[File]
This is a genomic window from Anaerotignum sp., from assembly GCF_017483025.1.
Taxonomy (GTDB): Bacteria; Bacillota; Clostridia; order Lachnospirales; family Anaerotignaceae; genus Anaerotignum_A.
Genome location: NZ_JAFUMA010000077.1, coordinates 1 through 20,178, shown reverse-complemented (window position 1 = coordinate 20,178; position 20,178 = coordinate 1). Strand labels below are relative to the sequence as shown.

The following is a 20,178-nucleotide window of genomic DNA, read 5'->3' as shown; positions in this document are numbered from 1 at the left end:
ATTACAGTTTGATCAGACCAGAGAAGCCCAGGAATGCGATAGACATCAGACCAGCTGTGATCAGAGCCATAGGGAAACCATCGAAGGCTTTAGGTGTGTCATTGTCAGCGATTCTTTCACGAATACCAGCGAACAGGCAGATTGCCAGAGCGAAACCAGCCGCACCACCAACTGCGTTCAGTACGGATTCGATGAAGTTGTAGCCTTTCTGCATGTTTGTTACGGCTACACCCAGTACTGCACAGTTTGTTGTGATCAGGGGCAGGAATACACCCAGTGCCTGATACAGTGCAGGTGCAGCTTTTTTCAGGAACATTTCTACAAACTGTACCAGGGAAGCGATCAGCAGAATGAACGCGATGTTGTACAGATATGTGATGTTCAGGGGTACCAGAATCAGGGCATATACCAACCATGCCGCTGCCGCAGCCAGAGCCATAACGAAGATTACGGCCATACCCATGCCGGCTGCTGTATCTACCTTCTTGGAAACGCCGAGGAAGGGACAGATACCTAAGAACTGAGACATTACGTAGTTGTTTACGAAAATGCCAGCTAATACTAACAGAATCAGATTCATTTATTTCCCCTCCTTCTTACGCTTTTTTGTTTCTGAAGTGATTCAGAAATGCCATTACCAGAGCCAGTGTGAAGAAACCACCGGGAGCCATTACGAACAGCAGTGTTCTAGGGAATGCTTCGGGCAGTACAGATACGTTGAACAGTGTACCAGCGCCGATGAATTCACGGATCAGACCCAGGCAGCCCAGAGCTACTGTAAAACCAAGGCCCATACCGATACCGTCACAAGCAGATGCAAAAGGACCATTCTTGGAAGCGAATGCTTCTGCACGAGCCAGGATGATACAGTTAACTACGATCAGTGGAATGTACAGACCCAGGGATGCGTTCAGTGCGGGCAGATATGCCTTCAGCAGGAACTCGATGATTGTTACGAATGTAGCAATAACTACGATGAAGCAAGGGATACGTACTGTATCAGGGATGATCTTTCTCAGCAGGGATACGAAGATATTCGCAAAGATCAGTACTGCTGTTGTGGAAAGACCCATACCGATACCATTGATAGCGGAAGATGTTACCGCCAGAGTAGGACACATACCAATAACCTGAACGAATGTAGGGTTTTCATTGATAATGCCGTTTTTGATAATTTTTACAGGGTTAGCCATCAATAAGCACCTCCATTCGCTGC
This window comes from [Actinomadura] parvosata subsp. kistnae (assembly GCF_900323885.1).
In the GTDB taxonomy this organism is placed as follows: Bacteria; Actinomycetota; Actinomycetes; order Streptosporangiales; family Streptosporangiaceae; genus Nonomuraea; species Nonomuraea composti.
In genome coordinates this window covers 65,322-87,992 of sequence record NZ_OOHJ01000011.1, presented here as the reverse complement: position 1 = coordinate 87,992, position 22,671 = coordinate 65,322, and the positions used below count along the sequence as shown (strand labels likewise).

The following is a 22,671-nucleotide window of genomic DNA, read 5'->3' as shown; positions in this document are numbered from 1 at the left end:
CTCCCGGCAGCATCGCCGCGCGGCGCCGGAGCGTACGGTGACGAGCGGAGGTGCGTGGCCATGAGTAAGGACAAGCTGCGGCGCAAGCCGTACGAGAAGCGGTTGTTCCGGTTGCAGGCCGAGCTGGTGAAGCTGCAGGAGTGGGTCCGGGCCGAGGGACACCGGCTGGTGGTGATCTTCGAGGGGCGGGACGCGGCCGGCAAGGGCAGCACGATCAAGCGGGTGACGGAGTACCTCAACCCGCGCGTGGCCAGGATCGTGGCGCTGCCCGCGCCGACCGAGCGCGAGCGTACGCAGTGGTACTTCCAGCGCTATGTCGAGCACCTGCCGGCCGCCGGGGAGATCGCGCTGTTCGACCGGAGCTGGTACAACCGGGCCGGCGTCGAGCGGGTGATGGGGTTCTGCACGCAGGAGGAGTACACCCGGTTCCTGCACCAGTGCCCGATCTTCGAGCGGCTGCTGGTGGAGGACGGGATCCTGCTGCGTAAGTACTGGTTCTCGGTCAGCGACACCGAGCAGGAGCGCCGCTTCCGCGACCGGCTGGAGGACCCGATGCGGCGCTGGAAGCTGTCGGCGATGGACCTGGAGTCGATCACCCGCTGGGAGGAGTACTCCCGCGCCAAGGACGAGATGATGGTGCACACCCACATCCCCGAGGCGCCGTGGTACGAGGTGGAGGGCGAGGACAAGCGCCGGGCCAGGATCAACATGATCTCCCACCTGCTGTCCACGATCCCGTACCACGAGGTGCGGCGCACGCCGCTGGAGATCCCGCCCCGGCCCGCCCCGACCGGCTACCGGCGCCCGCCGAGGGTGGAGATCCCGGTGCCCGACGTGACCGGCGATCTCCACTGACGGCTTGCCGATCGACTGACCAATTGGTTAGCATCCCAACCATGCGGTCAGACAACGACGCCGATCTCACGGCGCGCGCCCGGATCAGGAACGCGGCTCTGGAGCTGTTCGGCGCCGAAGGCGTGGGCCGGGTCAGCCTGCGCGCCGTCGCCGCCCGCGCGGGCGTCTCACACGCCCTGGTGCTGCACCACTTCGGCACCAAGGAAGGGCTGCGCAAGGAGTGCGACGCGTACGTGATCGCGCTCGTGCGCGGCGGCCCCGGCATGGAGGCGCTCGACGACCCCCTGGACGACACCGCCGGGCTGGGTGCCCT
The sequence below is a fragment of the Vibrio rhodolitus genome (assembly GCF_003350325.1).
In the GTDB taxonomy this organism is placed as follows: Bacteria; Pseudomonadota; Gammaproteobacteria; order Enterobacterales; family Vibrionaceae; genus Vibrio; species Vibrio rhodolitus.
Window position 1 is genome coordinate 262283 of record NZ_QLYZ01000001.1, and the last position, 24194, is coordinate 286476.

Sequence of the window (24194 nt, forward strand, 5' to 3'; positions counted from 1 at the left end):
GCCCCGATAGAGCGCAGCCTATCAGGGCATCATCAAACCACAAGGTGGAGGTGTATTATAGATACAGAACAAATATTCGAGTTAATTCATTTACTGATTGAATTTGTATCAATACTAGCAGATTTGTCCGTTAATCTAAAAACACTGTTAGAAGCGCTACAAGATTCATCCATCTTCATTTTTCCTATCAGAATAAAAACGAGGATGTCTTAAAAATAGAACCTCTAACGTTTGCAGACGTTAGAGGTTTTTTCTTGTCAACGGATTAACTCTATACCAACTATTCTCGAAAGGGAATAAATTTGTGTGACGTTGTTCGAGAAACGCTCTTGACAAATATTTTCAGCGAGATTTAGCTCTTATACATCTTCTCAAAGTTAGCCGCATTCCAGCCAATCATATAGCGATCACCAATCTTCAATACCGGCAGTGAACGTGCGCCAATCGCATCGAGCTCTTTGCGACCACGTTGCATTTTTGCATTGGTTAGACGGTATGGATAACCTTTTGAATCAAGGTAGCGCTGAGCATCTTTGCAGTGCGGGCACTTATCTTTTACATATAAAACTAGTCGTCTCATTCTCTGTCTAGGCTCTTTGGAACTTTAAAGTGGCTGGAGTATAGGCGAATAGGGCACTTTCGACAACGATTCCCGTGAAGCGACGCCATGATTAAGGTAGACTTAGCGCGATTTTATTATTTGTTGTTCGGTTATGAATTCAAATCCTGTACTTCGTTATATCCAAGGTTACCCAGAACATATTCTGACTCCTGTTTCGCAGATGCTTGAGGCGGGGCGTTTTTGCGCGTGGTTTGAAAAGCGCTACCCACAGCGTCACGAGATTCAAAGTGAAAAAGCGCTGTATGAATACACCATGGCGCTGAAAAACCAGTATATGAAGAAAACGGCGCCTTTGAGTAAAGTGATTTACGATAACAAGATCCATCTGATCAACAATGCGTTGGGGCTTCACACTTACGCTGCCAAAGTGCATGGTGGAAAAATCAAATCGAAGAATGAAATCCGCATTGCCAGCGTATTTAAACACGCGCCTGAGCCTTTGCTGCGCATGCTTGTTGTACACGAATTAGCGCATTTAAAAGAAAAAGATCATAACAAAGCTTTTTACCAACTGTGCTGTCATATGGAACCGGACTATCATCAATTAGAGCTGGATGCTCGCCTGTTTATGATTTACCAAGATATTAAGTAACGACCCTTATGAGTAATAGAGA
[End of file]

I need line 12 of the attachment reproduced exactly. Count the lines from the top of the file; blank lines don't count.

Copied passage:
In the GTDB taxonomy this organism is placed as follows: Bacteria; Pseudomonadota; Gammaproteobacteria; order Enterobacterales; family Vibrionaceae; genus Vibrio; species Vibrio rhodolitus.